Let me also note that for some kinds of behavior young people can be at an endgame. Warring drug dealers who don’t expect to live more than a decade longer may feel they are in a local endgame. Also, evolution might have primed young men trying to impregnate young women while they are still promiscuous and fertile to treat that part of their lives as an endgame, since the consequences can be so huge there compared to later opportunities.

This whole perspective suggests another explanation for the puzzle of why we express more interest in people who have the potential to achieve X, relative to people who have already achieved X. Perhaps we presume that someone with the potential to X is younger with a wider social network that we might join by affiliating with them. In contrast, we presume that a person who has already achieved X is older, more tied to their key social network, and less open to new alliances with us.

GD Star Rating
Tagged as: ,
Trackback URL:
  • Robert Koslover

    Happy almost-birthday. Keep turbulent… at heart.

  • sflicht

    OK, Robin, I’ll bite. How much do people do things because they are good people who really believe in the morality of the standard norms, as opposed to doing things out of fear of social reprisal? In particular what would my associates do to me if they less feared such reprisal?

    (As an aside, I admit I’ve never asked my parents, mentors, bosses, etc. these questions. In the case of my parents, I assume they would charge me with unhealthy cynicism for even asking. In the other cases, I expect at least some would ask what the difference is between “fear of social reprisal” and “morality of the standard norms”. I could point to several examples where I, personally, feel that the standard norms carry no moral weight whatsoever yet the violation of which would lead to grave social reprisal. But it’s awkward to discuss such examples in a context where doing so could lead to adverse professional consequences.)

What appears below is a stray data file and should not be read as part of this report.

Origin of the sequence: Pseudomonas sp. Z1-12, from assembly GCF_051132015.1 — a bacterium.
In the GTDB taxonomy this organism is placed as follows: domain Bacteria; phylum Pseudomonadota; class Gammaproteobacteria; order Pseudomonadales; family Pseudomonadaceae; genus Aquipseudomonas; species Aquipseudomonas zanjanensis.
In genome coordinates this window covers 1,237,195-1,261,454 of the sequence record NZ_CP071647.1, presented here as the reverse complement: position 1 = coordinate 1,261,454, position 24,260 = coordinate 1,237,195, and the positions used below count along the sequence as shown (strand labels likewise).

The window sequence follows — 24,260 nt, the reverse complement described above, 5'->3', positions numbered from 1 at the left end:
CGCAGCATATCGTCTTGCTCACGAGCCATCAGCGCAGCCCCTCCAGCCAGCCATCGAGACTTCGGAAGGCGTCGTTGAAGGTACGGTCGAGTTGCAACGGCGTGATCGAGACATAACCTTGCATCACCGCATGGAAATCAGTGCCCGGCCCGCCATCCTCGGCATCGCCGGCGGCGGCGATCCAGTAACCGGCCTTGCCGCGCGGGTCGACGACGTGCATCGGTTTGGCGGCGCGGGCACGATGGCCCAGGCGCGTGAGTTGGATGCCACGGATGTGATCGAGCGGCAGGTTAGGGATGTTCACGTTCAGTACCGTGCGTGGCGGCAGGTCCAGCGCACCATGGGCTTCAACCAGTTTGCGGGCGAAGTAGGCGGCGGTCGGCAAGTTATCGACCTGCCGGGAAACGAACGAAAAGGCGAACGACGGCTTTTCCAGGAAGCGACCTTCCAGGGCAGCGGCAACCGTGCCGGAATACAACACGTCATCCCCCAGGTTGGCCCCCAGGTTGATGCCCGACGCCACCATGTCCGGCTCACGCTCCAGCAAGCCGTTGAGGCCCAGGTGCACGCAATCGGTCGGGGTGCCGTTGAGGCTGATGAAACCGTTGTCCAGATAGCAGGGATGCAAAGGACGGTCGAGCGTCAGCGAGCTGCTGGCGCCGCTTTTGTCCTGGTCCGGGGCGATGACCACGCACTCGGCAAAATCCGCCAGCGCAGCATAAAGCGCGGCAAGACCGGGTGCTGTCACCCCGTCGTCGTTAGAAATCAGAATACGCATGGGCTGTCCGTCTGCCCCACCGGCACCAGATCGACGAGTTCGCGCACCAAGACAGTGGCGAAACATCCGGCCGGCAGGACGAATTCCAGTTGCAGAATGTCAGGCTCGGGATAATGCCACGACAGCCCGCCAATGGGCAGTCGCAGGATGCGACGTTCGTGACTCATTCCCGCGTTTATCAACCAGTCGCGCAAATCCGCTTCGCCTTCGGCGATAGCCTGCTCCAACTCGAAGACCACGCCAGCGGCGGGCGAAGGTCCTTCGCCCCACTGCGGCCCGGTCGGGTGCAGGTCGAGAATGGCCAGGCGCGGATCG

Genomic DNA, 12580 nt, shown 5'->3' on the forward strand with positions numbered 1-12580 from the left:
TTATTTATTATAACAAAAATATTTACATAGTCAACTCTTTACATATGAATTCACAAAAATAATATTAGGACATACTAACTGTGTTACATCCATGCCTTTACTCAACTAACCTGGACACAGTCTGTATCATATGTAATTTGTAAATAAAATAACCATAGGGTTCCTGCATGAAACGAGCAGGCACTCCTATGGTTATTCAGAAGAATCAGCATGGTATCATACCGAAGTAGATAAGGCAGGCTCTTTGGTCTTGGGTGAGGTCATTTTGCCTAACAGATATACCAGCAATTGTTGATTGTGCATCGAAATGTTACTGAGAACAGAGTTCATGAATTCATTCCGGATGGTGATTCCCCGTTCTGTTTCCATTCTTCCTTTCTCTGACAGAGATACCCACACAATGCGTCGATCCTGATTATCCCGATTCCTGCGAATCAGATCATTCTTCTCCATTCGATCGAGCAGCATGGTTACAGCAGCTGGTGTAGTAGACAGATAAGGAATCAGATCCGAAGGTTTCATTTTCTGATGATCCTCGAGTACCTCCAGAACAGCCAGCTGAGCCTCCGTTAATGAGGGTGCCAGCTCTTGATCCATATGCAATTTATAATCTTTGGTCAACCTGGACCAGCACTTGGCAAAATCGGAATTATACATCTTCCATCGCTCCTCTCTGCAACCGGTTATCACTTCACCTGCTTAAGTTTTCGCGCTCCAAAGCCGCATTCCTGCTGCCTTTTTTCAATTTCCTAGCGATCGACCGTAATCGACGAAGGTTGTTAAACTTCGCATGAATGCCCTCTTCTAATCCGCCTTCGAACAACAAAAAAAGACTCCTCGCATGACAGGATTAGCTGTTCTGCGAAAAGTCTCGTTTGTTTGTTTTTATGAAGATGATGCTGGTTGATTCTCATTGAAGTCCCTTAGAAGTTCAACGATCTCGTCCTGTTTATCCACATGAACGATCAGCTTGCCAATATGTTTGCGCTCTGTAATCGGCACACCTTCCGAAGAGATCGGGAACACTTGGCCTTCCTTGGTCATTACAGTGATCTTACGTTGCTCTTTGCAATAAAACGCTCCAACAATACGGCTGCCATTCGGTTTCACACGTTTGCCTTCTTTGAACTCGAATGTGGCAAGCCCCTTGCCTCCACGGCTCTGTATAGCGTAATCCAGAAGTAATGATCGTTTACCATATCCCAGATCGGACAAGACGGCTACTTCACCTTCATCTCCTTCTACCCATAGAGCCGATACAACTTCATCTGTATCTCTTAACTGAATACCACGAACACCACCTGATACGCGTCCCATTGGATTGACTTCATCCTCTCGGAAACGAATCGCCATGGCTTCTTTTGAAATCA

• I think we use ourselves rather than others as our main evidence on the subject. (Psychopaths often think others have no conscience too.) As we get older, we mainly have more opportunity to observe ourselves in situations where we can get away with doing something unethical, as well as where only the threat of punishment constrains us. We can’t usually obtain this kind of information directly about others.

    • I wasn’t offering to answer the question.

  • efalken

    I agree status seeking drives a lot of human behavior, it’s hard wired. I also think many people of great faith are basically indifferent to these matters.

    • Would you say they’re indifferent to status, or hope to realize it in the afterlife?

      • efalken

        I think they merely want to love and be loved by God. That’s a status of a sort, I suppose.

      • I don’t think I’ve ever had the fortune to know a person of deep faith, but I recently read Nikos Kazantzakis’s Saint Frances, the subject of this mostly plausible historical fiction being a person of extraordinarily deep faith. What struck me most is was the contradiction between Christian love and its apparent mainspring in Frances: the (selfish) personal desire to enter heaven, and to do so on the best terms possible (as close to God).

      • efalken